There are others who embrace the flipside of Cowen's thesis. MIT professors Erik Brynjolfsson and Andrew McAfee assert in a new a chillingly-titled e-book, Race Against the Machine, that technological change, far from playing itself out, is escalating so quickly that it is making workers obsolete. If that were true, how was it that machines allowed us to enjoy an unemployment rate of below five percent just four years ago? Or how could productivity average 3.1 percent per year growth in the 1960s while unemployment averaged 4.9 percent, but during the 1980s productivity was a sluggish 1.5 percent while unemployment rates averaged 7.3 percent. The answer is clear: there is no negative relationship between productivity rates and unemployment. In fact, studies by the OECD and others demonstrate that productivity's positive impact on economic growth and employment. Indeed, it is not too much technology we need to fear, but too little.
IT'S THE INNOVATION, STUPID
What all of these diagnoses are missing is an understanding of the loss of U.S. innovation, competitiveness leadership and the origins of the devastating decline in the U.S. manufacturing sector in the last decade. In the 1980s, U.S. employment expanded by 19 percent and in the 1990s by 20 percent. During the same periods, manufacturing employment fell seven percent and one percent, respectively. But between 2000 and the peak of employment in January 2008, the number of jobs grew just 5.4 percent, while manufacturing jobs declined by a whopping 32 percent. This is a drop even greater than that during the Great Depression! No wonder, job creation was sluggish then and is anemic now. With manufacturing's multiplier effects, its decline has exacerbated overall job loss, slowed overall economic growth, led to larger trade deficits, and eroded faith in the United States among consumers, investors and even other nations - much the way a cancer threatens the entire body.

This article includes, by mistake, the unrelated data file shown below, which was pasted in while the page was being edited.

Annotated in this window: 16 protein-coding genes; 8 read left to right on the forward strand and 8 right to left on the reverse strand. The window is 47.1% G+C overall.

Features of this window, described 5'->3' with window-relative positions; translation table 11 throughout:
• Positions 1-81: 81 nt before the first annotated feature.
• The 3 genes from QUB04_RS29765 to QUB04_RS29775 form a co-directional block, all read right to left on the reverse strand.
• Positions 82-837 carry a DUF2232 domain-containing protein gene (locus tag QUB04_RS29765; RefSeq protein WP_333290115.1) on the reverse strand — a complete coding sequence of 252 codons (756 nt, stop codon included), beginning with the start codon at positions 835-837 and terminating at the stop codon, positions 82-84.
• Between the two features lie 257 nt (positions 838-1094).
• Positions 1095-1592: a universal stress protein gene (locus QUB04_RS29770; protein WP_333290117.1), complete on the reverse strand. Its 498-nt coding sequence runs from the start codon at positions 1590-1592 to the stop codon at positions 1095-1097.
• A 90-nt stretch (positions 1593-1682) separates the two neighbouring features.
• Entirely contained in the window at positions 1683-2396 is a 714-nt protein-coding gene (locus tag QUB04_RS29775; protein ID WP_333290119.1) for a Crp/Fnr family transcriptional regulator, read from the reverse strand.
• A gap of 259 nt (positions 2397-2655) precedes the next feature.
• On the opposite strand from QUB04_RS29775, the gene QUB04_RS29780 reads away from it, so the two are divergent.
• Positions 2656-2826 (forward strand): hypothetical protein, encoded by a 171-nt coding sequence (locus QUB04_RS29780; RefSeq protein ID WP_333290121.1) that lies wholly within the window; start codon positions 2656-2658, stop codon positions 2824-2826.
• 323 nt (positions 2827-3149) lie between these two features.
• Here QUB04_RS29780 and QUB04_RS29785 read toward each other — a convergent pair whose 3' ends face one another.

Despite these alarming trends, too many policy elites have urged us not to fret, arguing that the United States is still strong in "innovation." But manufacturing and innovation are linked. Much of manufacturing (think semiconductors, drugs, medical devices, aerospace, and instruments) is high tech. Moreover, losing high-tech industry (the U.S. has run a trade deficit in high technology since 2000) leads to the loss of the upstream R&D and design jobs as well. Moreover, as a landmark study by ITIF, The Atlantic Century II: Benchmarking EU and U.S. Innovation and Competitiveness, showed, we are rapidly losing ground, ranking 43rd of 44 nations or regions in the rate of progress on 16 innovation-based competitiveness indicators (such as the growth of corporate and government R&D, venture capital, new businesses, productivity, etc.)